Maze MJ, Elrod MG, Biggs HM, Bonnewell J, Carugati M, Hoffmaster AR, Lwezaula BF, Madut DB, Maro VP, Mmbaga BT, Morrissey AB, Saganda W, Sakasaka P, Rubach MP, Crump JA. Investigation of Melioidosis Using Blood Culture and Indirect Hemagglutination Assay Serology among Patients with Fever, Northern Tanzania. The American journal of tropical medicine and hygiene. 2020 Sep 28. PMID: 32996455 [PubMed]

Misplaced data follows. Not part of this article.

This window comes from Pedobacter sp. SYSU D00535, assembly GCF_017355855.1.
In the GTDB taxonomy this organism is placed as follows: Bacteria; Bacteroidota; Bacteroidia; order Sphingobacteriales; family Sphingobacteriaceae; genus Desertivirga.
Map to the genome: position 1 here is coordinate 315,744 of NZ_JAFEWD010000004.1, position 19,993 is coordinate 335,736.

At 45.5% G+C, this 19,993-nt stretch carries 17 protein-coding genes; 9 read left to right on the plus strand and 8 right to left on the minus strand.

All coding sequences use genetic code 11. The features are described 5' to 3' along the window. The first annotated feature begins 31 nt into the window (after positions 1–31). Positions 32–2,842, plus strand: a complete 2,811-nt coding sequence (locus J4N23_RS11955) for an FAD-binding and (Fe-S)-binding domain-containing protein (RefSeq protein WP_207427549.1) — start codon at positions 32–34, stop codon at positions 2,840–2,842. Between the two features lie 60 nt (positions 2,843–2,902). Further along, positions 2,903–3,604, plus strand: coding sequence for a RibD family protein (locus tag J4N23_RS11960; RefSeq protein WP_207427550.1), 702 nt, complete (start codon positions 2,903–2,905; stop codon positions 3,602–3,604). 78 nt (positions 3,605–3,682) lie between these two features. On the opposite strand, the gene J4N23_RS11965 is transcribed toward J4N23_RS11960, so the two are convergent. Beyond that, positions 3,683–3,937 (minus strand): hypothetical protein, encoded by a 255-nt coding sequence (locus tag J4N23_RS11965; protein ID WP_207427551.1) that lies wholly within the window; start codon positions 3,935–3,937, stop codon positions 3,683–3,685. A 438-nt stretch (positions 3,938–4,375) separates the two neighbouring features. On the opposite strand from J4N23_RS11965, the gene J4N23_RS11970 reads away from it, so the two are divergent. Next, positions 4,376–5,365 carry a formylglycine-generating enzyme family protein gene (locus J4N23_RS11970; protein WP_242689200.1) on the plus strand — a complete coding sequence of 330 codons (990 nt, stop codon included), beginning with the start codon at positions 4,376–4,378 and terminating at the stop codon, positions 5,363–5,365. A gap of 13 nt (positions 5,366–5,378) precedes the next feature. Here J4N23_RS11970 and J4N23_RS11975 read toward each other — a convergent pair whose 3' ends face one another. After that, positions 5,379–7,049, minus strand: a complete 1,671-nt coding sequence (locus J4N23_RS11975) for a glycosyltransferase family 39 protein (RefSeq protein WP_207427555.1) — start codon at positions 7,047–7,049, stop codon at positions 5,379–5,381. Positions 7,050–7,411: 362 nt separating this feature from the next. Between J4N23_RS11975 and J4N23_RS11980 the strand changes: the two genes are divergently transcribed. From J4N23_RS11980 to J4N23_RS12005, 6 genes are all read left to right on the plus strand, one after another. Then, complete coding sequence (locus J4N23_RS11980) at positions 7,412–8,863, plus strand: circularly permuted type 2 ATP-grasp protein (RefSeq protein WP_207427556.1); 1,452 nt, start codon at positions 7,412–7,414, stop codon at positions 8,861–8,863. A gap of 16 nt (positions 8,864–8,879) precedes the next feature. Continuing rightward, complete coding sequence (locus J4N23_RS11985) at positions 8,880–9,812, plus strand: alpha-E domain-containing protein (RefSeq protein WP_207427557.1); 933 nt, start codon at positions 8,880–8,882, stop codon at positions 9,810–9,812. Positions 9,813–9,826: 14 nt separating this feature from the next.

Prediction models indicate that melioidosis may be common in parts of East Africa, but there are few empiric data. We evaluated the prevalence of melioidosis among patients presenting with fever to hospitals in Tanzania. Patients with fever were enrolled at two referral hospitals in Moshi, Tanzania, during 2007-2008, 2012-2014, and 2016-2019. Blood was collected from participants for aerobic culture. Bloodstream isolates were identified by conventional biochemical methods. Non-glucose-fermenting Gram-negative bacilli were further tested using a latex agglutination assay. Also, we performed indirect hemagglutination assay (IHA) serology on serum samples from participants enrolled from 2012 to 2014 and considered at high epidemiologic risk of melioidosis on the basis of admission within 30 days of rainfall. We defined confirmed melioidosis as isolation of from blood culture, probable melioidosis as a ≥ 4-fold rise in antibody titers between acute and convalescent sera, and seropositivity as a single antibody titer ≥ 40. We enrolled 3,716 participants and isolated non-enteric Gram-negative bacilli in five (2.5%) of 200 with bacteremia. As none of these five isolates was , there were no confirmed melioidosis cases. Of 323 participants tested by IHA, 142 (44.0%) were male, and the median (range) age was 27 (0-70) years. We identified two (0.6%) cases of probable melioidosis, and 57 (17.7%) were seropositive. The absence of confirmed melioidosis from 9 years of fever surveillance indicates melioidosis was not a major cause of illness.